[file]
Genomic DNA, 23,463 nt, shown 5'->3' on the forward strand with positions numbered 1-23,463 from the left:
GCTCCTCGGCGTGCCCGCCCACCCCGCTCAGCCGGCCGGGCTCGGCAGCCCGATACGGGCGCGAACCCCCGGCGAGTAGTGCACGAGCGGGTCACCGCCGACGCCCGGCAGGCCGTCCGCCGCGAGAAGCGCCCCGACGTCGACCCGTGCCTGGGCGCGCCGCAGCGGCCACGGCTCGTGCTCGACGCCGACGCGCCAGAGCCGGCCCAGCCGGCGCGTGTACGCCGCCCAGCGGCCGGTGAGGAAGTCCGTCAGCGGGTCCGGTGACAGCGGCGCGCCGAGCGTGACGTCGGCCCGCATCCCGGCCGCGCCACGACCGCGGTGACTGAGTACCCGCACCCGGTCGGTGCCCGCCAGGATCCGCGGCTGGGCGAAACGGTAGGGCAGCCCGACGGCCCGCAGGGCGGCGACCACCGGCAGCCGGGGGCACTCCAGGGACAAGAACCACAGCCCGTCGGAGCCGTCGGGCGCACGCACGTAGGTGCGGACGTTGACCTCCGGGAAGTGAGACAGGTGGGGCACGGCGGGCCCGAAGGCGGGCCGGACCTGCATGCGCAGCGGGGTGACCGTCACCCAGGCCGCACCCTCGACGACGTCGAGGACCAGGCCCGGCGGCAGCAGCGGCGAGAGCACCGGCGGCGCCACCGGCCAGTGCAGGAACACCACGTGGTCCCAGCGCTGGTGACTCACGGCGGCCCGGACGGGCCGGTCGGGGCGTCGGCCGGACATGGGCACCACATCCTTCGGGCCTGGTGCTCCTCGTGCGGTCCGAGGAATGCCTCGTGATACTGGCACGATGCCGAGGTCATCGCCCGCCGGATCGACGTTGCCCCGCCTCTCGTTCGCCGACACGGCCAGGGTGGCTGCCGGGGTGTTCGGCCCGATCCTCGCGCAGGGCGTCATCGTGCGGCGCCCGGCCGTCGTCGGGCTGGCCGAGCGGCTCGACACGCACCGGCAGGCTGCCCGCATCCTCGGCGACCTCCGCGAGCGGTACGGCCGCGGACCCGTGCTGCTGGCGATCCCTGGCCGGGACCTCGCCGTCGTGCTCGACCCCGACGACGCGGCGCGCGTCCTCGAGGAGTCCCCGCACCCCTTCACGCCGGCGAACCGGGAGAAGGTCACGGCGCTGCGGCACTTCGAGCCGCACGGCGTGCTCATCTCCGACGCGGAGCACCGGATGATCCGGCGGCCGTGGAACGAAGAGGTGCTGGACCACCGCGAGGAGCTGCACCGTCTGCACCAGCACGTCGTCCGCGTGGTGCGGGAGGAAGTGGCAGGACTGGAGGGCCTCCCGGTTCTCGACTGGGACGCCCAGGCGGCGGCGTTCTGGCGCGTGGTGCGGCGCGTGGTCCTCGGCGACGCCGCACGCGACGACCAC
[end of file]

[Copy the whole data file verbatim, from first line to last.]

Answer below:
Genomic DNA, 23,463 nt, shown 5'->3' on the forward strand with positions numbered 1-23,463 from the left:
GCTCCTCGGCGTGCCCGCCCACCCCGCTCAGCCGGCCGGGCTCGGCAGCCCGATACGGGCGCGAACCCCCGGCGAGTAGTGCACGAGCGGGTCACCGCCGACGCCCGGCAGGCCGTCCGCCGCGAGAAGCGCCCCGACGTCGACCCGTGCCTGGGCGCGCCGCAGCGGCCACGGCTCGTGCTCGACGCCGACGCGCCAGAGCCGGCCCAGCCGGCGCGTGTACGCCGCCCAGCGGCCGGTGAGGAAGTCCGTCAGCGGGTCCGGTGACAGCGGCGCGCCGAGCGTGACGTCGGCCCGCATCCCGGCCGCGCCACGACCGCGGTGACTGAGTACCCGCACCCGGTCGGTGCCCGCCAGGATCCGCGGCTGGGCGAAACGGTAGGGCAGCCCGACGGCCCGCAGGGCGGCGACCACCGGCAGCCGGGGGCACTCCAGGGACAAGAACCACAGCCCGTCGGAGCCGTCGGGCGCACGCACGTAGGTGCGGACGTTGACCTCCGGGAAGTGAGACAGGTGGGGCACGGCGGGCCCGAAGGCGGGCCGGACCTGCATGCGCAGCGGGGTGACCGTCACCCAGGCCGCACCCTCGACGACGTCGAGGACCAGGCCCGGCGGCAGCAGCGGCGAGAGCACCGGCGGCGCCACCGGCCAGTGCAGGAACACCACGTGGTCCCAGCGCTGGTGACTCACGGCGGCCCGGACGGGCCGGTCGGGGCGTCGGCCGGACATGGGCACCACATCCTTCGGGCCTGGTGCTCCTCGTGCGGTCCGAGGAATGCCTCGTGATACTGGCACGATGCCGAGGTCATCGCCCGCCGGATCGACGTTGCCCCGCCTCTCGTTCGCCGACACGGCCAGGGTGGCTGCCGGGGTGTTCGGCCCGATCCTCGCGCAGGGCGTCATCGTGCGGCGCCCGGCCGTCGTCGGGCTGGCCGAGCGGCTCGACACGCACCGGCAGGCTGCCCGCATCCTCGGCGACCTCCGCGAGCGGTACGGCCGCGGACCCGTGCTGCTGGCGATCCCTGGCCGGGACCTCGCCGTCGTGCTCGACCCCGACGACGCGGCGCGCGTCCTCGAGGAGTCCCCGCACCCCTTCACGCCGGCGAACCGGGAGAAGGTCACGGCGCTGCGGCACTTCGAGCCGCACGGCGTGCTCATCTCCGACGCGGAGCACCGGATGATCCGGCGGCCGTGGAACGAAGAGGTGCTGGACCACCGCGAGGAGCTGCACCGTCTGCACCAGCACGTCGTCCGCGTGGTGCGGGAGGAAGTGGCAGGACTGGAGGGCCTCCCGGTTCTCGACTGGGACGCCCAGGCGGCGGCGTTCTGGCGCGTGGTGCGGCGCGTGGTCCTCGGCGACGCCGCACGCGACGACCAC